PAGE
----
Too bad the film didn't make SCENYS to you. Apparently it would be a waste of time to AVAIL oneself of one's PARER ORBS to watch this movie. Thanks for the warning.

Crosscan 4:31 PM  

This limerick trend is cute
Reading them all is a hoot
But no more I say
It must end today
Or Rex will give us the boot

joho 4:33 PM  

All I have to say today is that I liked the puzzle but enjoyed everybody's comments even more. Also, I like to serve my campanile with a garlic, wine butter sauce. Absolutely delicious.

Enjoy!

Barbara 4:58 PM  

A campanile is a bell tower. Not edible but beautiful.

jeff in chicago 7:14 PM  

It's Friday, and I tried, I really did, but...

What's the deal? I've got to the point where I can do Thursdays will minimal trouble. Is there that sharp a tipping point between Thursday and Friday?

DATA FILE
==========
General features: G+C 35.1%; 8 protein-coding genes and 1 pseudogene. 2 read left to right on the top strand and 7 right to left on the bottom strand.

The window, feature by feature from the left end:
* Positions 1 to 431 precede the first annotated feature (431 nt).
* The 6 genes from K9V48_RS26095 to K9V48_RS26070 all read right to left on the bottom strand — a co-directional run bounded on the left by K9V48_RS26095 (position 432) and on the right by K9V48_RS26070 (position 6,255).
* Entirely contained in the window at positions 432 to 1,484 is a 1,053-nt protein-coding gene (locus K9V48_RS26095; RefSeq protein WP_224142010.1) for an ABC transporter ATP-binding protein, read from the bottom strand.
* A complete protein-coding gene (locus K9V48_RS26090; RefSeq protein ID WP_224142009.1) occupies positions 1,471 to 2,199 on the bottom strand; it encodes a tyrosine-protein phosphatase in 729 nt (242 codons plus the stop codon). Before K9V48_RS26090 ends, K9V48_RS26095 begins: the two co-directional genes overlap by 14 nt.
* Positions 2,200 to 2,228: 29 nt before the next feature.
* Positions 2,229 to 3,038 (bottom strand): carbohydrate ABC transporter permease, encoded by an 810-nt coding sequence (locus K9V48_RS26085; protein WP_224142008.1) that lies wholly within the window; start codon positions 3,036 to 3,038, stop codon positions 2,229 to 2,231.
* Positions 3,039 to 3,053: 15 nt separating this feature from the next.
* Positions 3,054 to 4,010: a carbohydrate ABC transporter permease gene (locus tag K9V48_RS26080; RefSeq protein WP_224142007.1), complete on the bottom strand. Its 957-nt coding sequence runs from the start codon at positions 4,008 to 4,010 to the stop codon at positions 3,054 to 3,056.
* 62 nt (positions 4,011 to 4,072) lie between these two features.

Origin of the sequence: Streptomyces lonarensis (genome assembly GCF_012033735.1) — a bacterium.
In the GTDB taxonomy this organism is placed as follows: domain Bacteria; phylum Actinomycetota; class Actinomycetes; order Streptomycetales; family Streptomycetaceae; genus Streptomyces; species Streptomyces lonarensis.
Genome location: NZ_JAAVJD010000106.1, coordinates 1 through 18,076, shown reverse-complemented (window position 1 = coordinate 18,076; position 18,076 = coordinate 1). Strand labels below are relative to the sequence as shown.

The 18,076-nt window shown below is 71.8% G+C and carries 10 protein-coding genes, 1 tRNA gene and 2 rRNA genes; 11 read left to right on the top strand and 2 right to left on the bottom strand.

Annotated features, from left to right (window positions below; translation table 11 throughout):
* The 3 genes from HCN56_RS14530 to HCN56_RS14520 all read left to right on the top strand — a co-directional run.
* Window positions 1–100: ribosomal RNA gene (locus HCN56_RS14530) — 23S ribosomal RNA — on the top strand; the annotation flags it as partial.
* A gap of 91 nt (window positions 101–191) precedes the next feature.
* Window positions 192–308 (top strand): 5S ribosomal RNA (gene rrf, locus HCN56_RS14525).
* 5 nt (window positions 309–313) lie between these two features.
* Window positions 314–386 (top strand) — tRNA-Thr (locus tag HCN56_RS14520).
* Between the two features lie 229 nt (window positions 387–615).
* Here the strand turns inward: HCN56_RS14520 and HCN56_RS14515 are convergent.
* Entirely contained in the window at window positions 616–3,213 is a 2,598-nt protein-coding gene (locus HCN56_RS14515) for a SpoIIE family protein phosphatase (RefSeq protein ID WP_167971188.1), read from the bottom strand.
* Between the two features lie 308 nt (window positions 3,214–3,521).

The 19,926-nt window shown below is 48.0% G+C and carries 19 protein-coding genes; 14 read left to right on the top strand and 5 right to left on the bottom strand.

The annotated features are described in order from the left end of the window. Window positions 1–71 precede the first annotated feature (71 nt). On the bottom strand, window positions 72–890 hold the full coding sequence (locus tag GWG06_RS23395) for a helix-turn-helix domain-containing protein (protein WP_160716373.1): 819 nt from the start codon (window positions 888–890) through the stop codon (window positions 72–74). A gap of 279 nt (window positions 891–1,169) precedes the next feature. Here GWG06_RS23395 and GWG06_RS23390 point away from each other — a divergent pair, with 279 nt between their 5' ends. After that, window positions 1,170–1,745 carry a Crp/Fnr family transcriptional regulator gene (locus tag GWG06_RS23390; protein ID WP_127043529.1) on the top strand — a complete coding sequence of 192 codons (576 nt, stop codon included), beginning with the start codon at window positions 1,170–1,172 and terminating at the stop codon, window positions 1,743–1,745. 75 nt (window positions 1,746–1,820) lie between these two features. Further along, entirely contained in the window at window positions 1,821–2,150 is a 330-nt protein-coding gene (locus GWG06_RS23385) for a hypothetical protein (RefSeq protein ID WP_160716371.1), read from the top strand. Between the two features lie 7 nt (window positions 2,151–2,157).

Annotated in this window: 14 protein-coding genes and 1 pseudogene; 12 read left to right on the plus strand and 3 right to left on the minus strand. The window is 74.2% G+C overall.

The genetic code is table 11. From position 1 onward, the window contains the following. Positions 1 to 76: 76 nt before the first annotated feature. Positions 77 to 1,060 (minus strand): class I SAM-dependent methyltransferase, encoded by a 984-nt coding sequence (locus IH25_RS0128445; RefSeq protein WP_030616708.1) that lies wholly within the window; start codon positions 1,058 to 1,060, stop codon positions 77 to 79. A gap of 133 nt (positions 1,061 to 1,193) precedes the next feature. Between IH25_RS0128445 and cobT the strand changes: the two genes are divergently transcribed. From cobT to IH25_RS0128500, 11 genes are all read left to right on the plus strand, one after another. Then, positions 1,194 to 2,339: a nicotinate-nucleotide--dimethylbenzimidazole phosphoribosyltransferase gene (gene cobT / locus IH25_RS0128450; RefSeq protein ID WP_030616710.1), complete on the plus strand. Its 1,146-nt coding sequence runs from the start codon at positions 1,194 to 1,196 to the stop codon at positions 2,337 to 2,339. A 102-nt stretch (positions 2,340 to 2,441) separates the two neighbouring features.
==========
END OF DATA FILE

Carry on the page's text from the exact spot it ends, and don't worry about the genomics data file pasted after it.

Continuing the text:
@Orange - (6:26?!?! grrrrrr) does your book come with a guarantee?

green mantis 7:15 PM  

Ooh campanile--I got this one. My school has a very old one designed by Julia Morgan, who I am assured was a very important architect. I have not tasted it, but it looks delicious.

Must be brief; still recovering from my Sarah Palin drinking game hangover. It's my own fault; I should have specified swigs of beer over shots of vodka for each time she said Maverick. I still can't find my shoes or my dignity.

Ulrich 7:22 PM  

I finished this too late to have anything to add to what has been said. But I didn't find any explanation why INT is a 1040 amt.--I won't be able to sleep tonight until I know...

Crosscan 7:30 PM  

INTerest reported on an IRS 1040 form